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Omicron Reinfection Rates, Abortion To Supreme Court, Battleaxosaurus

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Welcome to Thursday, where new Omicron findings arrive from South Africa, abortion rights are at risk at the U.S. Supreme Court and Tyrannosaurus rex has got some new competition. From Germany, we share the story of a landmark pharmacy turned sex toy museum.
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"My Body, My Choice" Counts For Vaccines — Not Just Abortion And Euthanasia

The decision not to get vaccinated against coronavirus is a personal one, a matter of individual freedom. But the fact that not everyone sees it this way shows the extent to which the pandemic has politicized the private sphere.

-Essay-

BERLIN — I don't know about you, but for the libertarian in me, at least, the past few weeks in Germany have been very difficult. Although I have long since reconciled myself to the idea that we need a certain measure of law, order and solidarity to enable us to live together in society, I strongly believe that we should keep state intervention in the lives of citizens to a minimum.

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Roe v. Wade And Beyond: The Battle For Abortion Rights Around The World

As many look to an imminent threat to abortion rights in the U.S., there are changes afoot around the world, from strict new bans and more subtle means for limiting access to surprising progress elsewhere for women's right to choose.

PARIS — While Roe v. Wade cemented abortion access in the United States almost 50 years ago, the pro-life fight to overturn the landmark legislation has long kept the United States in the global spotlight in the debate over reproductive healthcare.

A recent Texas law banning the procedure once cardiac activity is detected (about six weeks into pregnancy) has resulted in an 80% reduction in abortions in the country's second-largest state. Now, as the Supreme Court prepares to hear arguments on November 1 to determine whether the federal government has the right to sue over the law, it's an opportune moment to also look at the status of legal abortions around the world.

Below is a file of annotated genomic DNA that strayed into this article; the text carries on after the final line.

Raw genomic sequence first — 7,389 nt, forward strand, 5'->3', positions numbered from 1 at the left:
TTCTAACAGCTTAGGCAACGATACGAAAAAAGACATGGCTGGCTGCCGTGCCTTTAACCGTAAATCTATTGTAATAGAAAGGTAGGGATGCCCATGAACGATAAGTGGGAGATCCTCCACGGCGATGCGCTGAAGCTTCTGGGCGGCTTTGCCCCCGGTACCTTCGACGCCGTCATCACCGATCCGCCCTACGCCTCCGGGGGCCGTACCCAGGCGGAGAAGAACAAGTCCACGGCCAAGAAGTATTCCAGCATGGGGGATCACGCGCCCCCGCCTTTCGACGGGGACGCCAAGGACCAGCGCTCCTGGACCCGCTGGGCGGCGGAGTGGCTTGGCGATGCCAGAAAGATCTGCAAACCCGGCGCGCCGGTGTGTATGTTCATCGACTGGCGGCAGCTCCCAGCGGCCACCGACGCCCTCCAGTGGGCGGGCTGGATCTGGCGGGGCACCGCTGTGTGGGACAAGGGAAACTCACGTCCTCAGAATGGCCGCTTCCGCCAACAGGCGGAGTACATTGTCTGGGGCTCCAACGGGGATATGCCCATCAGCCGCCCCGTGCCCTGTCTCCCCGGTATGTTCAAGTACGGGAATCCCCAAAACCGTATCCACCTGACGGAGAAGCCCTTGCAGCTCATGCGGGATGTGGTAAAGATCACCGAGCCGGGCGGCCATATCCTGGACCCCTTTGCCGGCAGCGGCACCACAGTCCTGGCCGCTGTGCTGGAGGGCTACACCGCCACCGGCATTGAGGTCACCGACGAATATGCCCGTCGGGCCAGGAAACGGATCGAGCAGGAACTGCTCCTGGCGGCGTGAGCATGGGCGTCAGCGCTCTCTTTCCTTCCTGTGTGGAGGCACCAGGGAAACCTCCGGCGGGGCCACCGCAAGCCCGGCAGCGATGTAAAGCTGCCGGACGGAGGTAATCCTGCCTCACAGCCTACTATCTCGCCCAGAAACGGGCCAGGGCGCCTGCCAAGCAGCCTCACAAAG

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Taliban Government, Paris Attacks Trial, Lazy Tax Advisor

Welcome to Wednesday, where the Taliban unveil their government, crypto is plummeting after El Salvador embraces bitcoin and one lazy Swedish tax advisor gets busted. In Mexico, we meet the nurse who has become the face of pandemic fatigue.


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GAZETA WYBORCZA
Paweł Wroński

What Ireland Can Teach Poland About Abortion Rights

The 2012 death of Savita Halappanavar, who was unable to get an abortion in Ireland, set off nationwide opposition to a ban on the procedure. What happens when a similar case arises in Poland?

-Analysis-

WARSAW — Have Jaroslaw Kaczynski and his PiS political party allies ever heard about the tragedy that happened in Ireland eight years ago? Do they know what unfolded in a waiting room of the Galway Roscommon University Hospital?

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Society
Hannah Steinkopf-Frank

How The Pandemic Is Limiting Access To Abortion

Across the globe, travel restrictions, stay-at-home orders and shifting health care priorities have combined to make abortion an even more difficult procedure to obtain.

As hospitals around the globe direct their attention and resources toward helping COVID-19 patients, other medical needs are, inevitably, getting less attention. One of those is women's reproductive health and access, in particular, to abortion, as evidenced in a recent study by the advocacy group Marie Stopes International. In a recent report, the organization noted that between January and June, in 37 countries, nearly two million fewer women received abortions than in the same period last year.

• Travel restrictions and bans have had an impact as well, limiting options for women in places ranging from the United States to Poland, as they are unable to access abortions in other states or countries where it is considered an essential procedure.

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Coronavirus
Frida Dahmani

In Tunisia, Women's Healthcare Is Collateral Damage Of COVID-19

The pandemic added an extra layer of obstacles for patients with already limited access to quality attention for their sexual and reproductive health needs.

TUNIS — Malek has been nursing for three weeks, but she still can't believe her eyes. "This birth is a small miracle," she says. "I was very afraid of the coronavirus and that something would happen to the baby."